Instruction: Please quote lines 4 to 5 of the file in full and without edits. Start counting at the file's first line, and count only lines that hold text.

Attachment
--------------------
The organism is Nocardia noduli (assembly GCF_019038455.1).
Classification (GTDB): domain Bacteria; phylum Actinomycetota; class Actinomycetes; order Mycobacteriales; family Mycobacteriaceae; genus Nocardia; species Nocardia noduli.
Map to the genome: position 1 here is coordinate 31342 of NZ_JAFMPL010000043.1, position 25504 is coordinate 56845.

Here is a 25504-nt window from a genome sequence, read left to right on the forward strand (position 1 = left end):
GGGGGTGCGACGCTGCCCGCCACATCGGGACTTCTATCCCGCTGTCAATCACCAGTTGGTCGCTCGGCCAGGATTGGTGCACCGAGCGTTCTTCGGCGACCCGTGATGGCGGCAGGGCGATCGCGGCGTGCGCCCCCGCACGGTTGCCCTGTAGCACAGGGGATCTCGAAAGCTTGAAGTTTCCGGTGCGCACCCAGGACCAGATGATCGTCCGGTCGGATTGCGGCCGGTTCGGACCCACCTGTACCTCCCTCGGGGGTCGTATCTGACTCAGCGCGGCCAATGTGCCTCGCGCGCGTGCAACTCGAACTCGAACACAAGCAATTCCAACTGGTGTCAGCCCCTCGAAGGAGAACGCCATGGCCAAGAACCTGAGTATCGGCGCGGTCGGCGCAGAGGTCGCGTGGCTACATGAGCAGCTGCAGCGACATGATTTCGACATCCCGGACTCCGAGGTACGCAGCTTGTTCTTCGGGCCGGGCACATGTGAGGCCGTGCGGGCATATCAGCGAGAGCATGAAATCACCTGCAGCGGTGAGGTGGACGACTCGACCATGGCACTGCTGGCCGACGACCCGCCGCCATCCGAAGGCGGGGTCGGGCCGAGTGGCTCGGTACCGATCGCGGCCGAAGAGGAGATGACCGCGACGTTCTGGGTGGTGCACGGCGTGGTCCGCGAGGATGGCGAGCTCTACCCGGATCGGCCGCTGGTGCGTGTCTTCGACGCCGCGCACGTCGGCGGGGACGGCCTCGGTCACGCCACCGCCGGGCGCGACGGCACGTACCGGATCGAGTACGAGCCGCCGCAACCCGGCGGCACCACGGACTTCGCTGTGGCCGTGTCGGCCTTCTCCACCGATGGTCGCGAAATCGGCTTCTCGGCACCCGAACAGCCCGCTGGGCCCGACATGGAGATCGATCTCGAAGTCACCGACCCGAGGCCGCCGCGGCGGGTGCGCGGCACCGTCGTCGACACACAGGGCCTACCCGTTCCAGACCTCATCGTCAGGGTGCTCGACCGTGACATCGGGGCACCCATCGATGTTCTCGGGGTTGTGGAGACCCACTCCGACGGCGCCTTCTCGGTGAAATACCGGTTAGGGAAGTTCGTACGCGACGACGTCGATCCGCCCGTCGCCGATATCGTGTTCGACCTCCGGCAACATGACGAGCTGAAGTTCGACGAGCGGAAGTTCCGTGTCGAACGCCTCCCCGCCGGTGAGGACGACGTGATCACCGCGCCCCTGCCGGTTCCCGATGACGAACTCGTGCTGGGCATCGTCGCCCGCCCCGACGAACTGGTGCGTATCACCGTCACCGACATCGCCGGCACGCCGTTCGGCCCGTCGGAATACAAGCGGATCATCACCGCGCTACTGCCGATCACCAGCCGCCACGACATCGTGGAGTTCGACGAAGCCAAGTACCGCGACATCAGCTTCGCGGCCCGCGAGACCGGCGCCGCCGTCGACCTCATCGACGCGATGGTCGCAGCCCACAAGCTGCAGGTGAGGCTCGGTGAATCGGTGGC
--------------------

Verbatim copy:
Here is a 25504-nt window from a genome sequence, read left to right on the forward strand (position 1 = left end):
GGGGGTGCGACGCTGCCCGCCACATCGGGACTTCTATCCCGCTGTCAATCACCAGTTGGTCGCTCGGCCAGGATTGGTGCACCGAGCGTTCTTCGGCGACCCGTGATGGCGGCAGGGCGATCGCGGCGTGCGCCCCCGCACGGTTGCCCTGTAGCACAGGGGATCTCGAAAGCTTGAAGTTTCCGGTGCGCACCCAGGACCAGATGATCGTCCGGTCGGATTGCGGCCGGTTCGGACCCACCTGTACCTCCCTCGGGGGTCGTATCTGACTCAGCGCGGCCAATGTGCCTCGCGCGCGTGCAACTCGAACTCGAACACAAGCAATTCCAACTGGTGTCAGCCCCTCGAAGGAGAACGCCATGGCCAAGAACCTGAGTATCGGCGCGGTCGGCGCAGAGGTCGCGTGGCTACATGAGCAGCTGCAGCGACATGATTTCGACATCCCGGACTCCGAGGTACGCAGCTTGTTCTTCGGGCCGGGCACATGTGAGGCCGTGCGGGCATATCAGCGAGAGCATGAAATCACCTGCAGCGGTGAGGTGGACGACTCGACCATGGCACTGCTGGCCGACGACCCGCCGCCATCCGAAGGCGGGGTCGGGCCGAGTGGCTCGGTACCGATCGCGGCCGAAGAGGAGATGACCGCGACGTTCTGGGTGGTGCACGGCGTGGTCCGCGAGGATGGCGAGCTCTACCCGGATCGGCCGCTGGTGCGTGTCTTCGACGCCGCGCACGTCGGCGGGGACGGCCTCGGTCACGCCACCGCCGGGCGCGACGGCACGTACCGGATCGAGTACGAGCCGCCGCAACCCGGCGGCACCACGGACTTCGCTGTGGCCGTGTCGGCCTTCTCCACCGATGGTCGCGAAATCGGCTTCTCGGCACCCGAACAGCCCGCTGGGCCCGACATGGAGATCGATCTCGAAGTCACCGACCCGAGGCCGCCGCGGCGGGTGCGCGGCACCGTCGTCGACACACAGGGCCTACCCGTTCCAGACCTCATCGTCAGGGTGCTCGACCGTGACATCGGGGCACCCATCGATGTTCTCGGGGTTGTGGAGACCCACTCCGACGGCGCCTTCTCGGTGAAATACCGGTTAGGGAAGTTCGTACGCGACGACGTCGATCCGCCCGTCGCCGATATCGTGTTCGACCTCCGGCAACATGACGAGCTGAAGTTCGACGAGCGGAAGTTCCGTGTCGAACGCCTCCCCGCCGGTGAGGACGACGTGATCACCGCGCCCCTGCCGGTTCCCGATGACGAACTCGTGCTGGGCATCGTCGCCCGCCCCGACGAACTGGTGCGTATCACCGTCACCGACATCGCCGGCACGCCGTTCGGCCCGTCGGAATACAAGCGGATCATCACCGCGCTACTGCCGATCACCAGCCGCCACGACATCGTGGAGTTCGACGAAGCCAAGTACCGCGACATCAGCTTCGCGGCCCGCGAGACCGGCGCCGCCGTCGACCTCATCGACGCGATGGTCGCAGCCCACAAGCTGCAGGTGAGGCTCGGTGAATCGGTGGC